Medical Docs acknowledge the importance of gut bacteria

This post is long overdue. The article came out months ago and news about the microbiome and early human development has steadily increased.

This February 2013 commentary on a study about birthing methods and breastfeeding states what many holistic nutritionists and integrative practitioners base their care plans on:

Bacteria in the gut play an important role in health, helping digest food, stimulating the development of the immune system, regulating bowels and protecting against infection. Disruption of the gut microbiota has been linked to a range of diseases, such as inflammatory bowel disease, allergies, asthma, cancer and others.

We can’t help how we are born, or how our mothers fed us during those critical early days. (Please moms, no guilt and no pressure here. I’m one of you.) But we can help what we do to safeguard the community of gut bacteria that make up 80% of our immune function later in life. One very common disruption to the microbiota is antibiotic use.

Who hasn’t had a doctor prescribe antibiotics for a minor ear infection, or another pesky infection that needs to be treated? It’s standard practice and stops a small infection from blowing up into a big deal. 

Have you ever noticed that your digestion just isn’t quite the same during and for some time after antibiotic use?  That’s because antibiotics kill good bacteria as well as pathogenic ones – a catch 22, really. Your immune system is temporarily dampened during a run of amoxicillin, or what have you, as the drug takes out the good bugs with the bad.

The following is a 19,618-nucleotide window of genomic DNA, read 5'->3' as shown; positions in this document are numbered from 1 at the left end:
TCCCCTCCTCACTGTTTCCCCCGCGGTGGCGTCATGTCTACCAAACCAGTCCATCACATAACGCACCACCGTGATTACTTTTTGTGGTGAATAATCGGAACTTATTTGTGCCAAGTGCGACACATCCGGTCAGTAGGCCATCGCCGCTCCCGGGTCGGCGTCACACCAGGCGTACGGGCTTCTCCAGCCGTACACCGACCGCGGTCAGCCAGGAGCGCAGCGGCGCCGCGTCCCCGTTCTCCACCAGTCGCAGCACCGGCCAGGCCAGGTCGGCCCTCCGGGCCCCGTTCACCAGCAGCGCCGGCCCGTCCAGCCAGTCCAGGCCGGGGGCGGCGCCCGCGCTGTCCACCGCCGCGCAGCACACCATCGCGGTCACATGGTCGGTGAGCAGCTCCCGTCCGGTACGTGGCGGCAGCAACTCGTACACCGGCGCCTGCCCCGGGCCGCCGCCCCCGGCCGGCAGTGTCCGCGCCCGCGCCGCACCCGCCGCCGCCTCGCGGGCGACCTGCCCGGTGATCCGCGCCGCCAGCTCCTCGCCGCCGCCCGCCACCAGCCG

There’s a place for antibiotics and other drugs that mess with our guts.

There are also methods of re-establishing balance after the offending bacteria is eradicated. An immune-boosting diet is rich in zinc, vitamin C, beta-carotene or vitamin A, essential fats and lean protein is essential during or after drug use.

Certain nutraceuticals, like probiotics to the tune of at least 30 billion colony-forming units, are also useful for helping gut flora bounce back to a level where the good outweigh the bad.

The exciting thing about this CMAJ article is how it signals the direction of medicine to come. The days of MDs and NDs operating in separate settings are soon going to be passé. Soon, you won’t have to sleuth out a clinic that has the two professions working collaboratively to achieve sustained health improvements. 

Naturopathy, which relies heavily on nutrition and alternative modalties, is already acknowledged by MDs to be effective for heart disease.

My hope is that all these forward-thinking MDs and NDs will also pick up a nutritionist or two to join their care team, providing therapeutic meal plans, recipes and coaching to patients who want to do more to help themselves.

Check out these links for more about what’s happening with the melding of the medical and naturopathic approaches:

Naturopathic Medicine: From the margins to mainstream 

Hospital houses teaching clinic for naturopathy

Keys to Collaboration

Also worth checking out…this  latest from the New York Times  on early human development and gut bacteria – truly fascinating!

Does your doctor talk to you about gut bacteria?

What about the ob/gyn who’ll delivery your baby?

 

 

 

Author: Emily

Emily wants you to become your own nutrition expert. She has dissected countless food products and nutritional supplements to discover which (if any) could benefit her clients. As a nutritionist, her goal is to teach and inspire you to eat best foods for your life – foods that will have a lasting impact on your current vitality and future well-being.